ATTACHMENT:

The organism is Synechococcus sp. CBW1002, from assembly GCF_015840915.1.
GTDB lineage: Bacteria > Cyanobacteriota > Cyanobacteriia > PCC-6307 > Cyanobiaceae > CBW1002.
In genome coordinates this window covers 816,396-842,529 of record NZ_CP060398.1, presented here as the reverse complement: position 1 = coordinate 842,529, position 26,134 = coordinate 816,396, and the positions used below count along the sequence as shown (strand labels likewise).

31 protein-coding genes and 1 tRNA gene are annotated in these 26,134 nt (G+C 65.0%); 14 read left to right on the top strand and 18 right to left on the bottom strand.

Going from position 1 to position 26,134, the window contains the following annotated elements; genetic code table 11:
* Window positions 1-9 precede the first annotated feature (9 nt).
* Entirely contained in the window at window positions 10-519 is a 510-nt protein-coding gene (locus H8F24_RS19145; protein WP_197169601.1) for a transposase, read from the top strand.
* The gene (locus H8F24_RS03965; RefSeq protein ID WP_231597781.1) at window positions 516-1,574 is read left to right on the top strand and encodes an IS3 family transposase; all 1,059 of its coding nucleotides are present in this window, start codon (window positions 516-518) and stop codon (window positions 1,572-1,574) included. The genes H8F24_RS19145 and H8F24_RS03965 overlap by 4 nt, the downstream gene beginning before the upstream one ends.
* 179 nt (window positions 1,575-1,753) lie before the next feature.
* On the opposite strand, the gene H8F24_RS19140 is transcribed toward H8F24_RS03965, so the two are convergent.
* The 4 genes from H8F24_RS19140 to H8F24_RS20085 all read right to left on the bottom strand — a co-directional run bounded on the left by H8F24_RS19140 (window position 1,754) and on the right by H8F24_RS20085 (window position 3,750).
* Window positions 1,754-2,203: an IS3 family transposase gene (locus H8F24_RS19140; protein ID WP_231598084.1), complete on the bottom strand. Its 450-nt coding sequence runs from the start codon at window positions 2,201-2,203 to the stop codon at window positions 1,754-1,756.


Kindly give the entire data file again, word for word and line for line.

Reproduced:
The organism is Synechococcus sp. CBW1002, from assembly GCF_015840915.1.
GTDB lineage: Bacteria > Cyanobacteriota > Cyanobacteriia > PCC-6307 > Cyanobiaceae > CBW1002.
In genome coordinates this window covers 816,396-842,529 of record NZ_CP060398.1, presented here as the reverse complement: position 1 = coordinate 842,529, position 26,134 = coordinate 816,396, and the positions used below count along the sequence as shown (strand labels likewise).

31 protein-coding genes and 1 tRNA gene are annotated in these 26,134 nt (G+C 65.0%); 14 read left to right on the top strand and 18 right to left on the bottom strand.

Going from position 1 to position 26,134, the window contains the following annotated elements; genetic code table 11:
* Window positions 1-9 precede the first annotated feature (9 nt).
* Entirely contained in the window at window positions 10-519 is a 510-nt protein-coding gene (locus H8F24_RS19145; protein WP_197169601.1) for a transposase, read from the top strand.
* The gene (locus H8F24_RS03965; RefSeq protein ID WP_231597781.1) at window positions 516-1,574 is read left to right on the top strand and encodes an IS3 family transposase; all 1,059 of its coding nucleotides are present in this window, start codon (window positions 516-518) and stop codon (window positions 1,572-1,574) included. The genes H8F24_RS19145 and H8F24_RS03965 overlap by 4 nt, the downstream gene beginning before the upstream one ends.
* 179 nt (window positions 1,575-1,753) lie before the next feature.
* On the opposite strand, the gene H8F24_RS19140 is transcribed toward H8F24_RS03965, so the two are convergent.
* The 4 genes from H8F24_RS19140 to H8F24_RS20085 all read right to left on the bottom strand — a co-directional run bounded on the left by H8F24_RS19140 (window position 1,754) and on the right by H8F24_RS20085 (window position 3,750).
* Window positions 1,754-2,203: an IS3 family transposase gene (locus H8F24_RS19140; protein ID WP_231598084.1), complete on the bottom strand. Its 450-nt coding sequence runs from the start codon at window positions 2,201-2,203 to the stop codon at window positions 1,754-1,756.